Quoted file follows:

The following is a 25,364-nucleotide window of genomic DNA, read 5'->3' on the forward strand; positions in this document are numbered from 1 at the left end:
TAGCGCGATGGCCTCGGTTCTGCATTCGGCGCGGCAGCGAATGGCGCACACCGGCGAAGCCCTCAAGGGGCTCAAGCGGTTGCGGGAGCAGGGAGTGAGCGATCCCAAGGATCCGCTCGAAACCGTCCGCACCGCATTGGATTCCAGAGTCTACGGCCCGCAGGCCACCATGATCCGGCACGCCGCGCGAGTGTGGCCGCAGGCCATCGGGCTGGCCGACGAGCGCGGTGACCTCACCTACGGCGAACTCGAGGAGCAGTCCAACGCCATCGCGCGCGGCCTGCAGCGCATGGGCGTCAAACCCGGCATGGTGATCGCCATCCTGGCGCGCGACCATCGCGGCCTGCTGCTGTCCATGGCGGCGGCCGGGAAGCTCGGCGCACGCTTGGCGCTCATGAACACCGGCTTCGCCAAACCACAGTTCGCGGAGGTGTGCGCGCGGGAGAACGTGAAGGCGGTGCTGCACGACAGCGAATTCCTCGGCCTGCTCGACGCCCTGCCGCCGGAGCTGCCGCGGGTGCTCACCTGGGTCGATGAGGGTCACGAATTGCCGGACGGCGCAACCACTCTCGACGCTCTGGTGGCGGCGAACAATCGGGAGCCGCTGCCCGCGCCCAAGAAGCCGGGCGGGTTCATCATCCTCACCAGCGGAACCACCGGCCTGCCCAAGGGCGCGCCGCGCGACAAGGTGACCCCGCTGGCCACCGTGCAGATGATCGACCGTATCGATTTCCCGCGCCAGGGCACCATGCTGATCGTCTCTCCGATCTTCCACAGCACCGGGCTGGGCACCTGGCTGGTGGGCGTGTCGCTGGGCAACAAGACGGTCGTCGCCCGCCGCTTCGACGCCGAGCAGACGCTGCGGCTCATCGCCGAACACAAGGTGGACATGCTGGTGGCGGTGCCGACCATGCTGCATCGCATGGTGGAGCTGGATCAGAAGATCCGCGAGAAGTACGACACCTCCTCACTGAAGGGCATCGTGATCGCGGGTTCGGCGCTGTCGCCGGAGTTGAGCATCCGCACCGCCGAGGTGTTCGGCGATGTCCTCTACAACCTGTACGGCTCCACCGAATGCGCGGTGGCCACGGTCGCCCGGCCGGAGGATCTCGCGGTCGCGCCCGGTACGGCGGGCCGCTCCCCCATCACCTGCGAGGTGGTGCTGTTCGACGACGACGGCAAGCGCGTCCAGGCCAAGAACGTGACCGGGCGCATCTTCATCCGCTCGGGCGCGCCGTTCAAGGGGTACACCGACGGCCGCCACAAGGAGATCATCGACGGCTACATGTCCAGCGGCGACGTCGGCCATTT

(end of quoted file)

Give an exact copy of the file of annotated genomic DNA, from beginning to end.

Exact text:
The following is a 25,364-nucleotide window of genomic DNA, read 5'->3' on the forward strand; positions in this document are numbered from 1 at the left end:
TAGCGCGATGGCCTCGGTTCTGCATTCGGCGCGGCAGCGAATGGCGCACACCGGCGAAGCCCTCAAGGGGCTCAAGCGGTTGCGGGAGCAGGGAGTGAGCGATCCCAAGGATCCGCTCGAAACCGTCCGCACCGCATTGGATTCCAGAGTCTACGGCCCGCAGGCCACCATGATCCGGCACGCCGCGCGAGTGTGGCCGCAGGCCATCGGGCTGGCCGACGAGCGCGGTGACCTCACCTACGGCGAACTCGAGGAGCAGTCCAACGCCATCGCGCGCGGCCTGCAGCGCATGGGCGTCAAACCCGGCATGGTGATCGCCATCCTGGCGCGCGACCATCGCGGCCTGCTGCTGTCCATGGCGGCGGCCGGGAAGCTCGGCGCACGCTTGGCGCTCATGAACACCGGCTTCGCCAAACCACAGTTCGCGGAGGTGTGCGCGCGGGAGAACGTGAAGGCGGTGCTGCACGACAGCGAATTCCTCGGCCTGCTCGACGCCCTGCCGCCGGAGCTGCCGCGGGTGCTCACCTGGGTCGATGAGGGTCACGAATTGCCGGACGGCGCAACCACTCTCGACGCTCTGGTGGCGGCGAACAATCGGGAGCCGCTGCCCGCGCCCAAGAAGCCGGGCGGGTTCATCATCCTCACCAGCGGAACCACCGGCCTGCCCAAGGGCGCGCCGCGCGACAAGGTGACCCCGCTGGCCACCGTGCAGATGATCGACCGTATCGATTTCCCGCGCCAGGGCACCATGCTGATCGTCTCTCCGATCTTCCACAGCACCGGGCTGGGCACCTGGCTGGTGGGCGTGTCGCTGGGCAACAAGACGGTCGTCGCCCGCCGCTTCGACGCCGAGCAGACGCTGCGGCTCATCGCCGAACACAAGGTGGACATGCTGGTGGCGGTGCCGACCATGCTGCATCGCATGGTGGAGCTGGATCAGAAGATCCGCGAGAAGTACGACACCTCCTCACTGAAGGGCATCGTGATCGCGGGTTCGGCGCTGTCGCCGGAGTTGAGCATCCGCACCGCCGAGGTGTTCGGCGATGTCCTCTACAACCTGTACGGCTCCACCGAATGCGCGGTGGCCACGGTCGCCCGGCCGGAGGATCTCGCGGTCGCGCCCGGTACGGCGGGCCGCTCCCCCATCACCTGCGAGGTGGTGCTGTTCGACGACGACGGCAAGCGCGTCCAGGCCAAGAACGTGACCGGGCGCATCTTCATCCGCTCGGGCGCGCCGTTCAAGGGGTACACCGACGGCCGCCACAAGGAGATCATCGACGGCTACATGTCCAGCGGCGACGTCGGCCATTT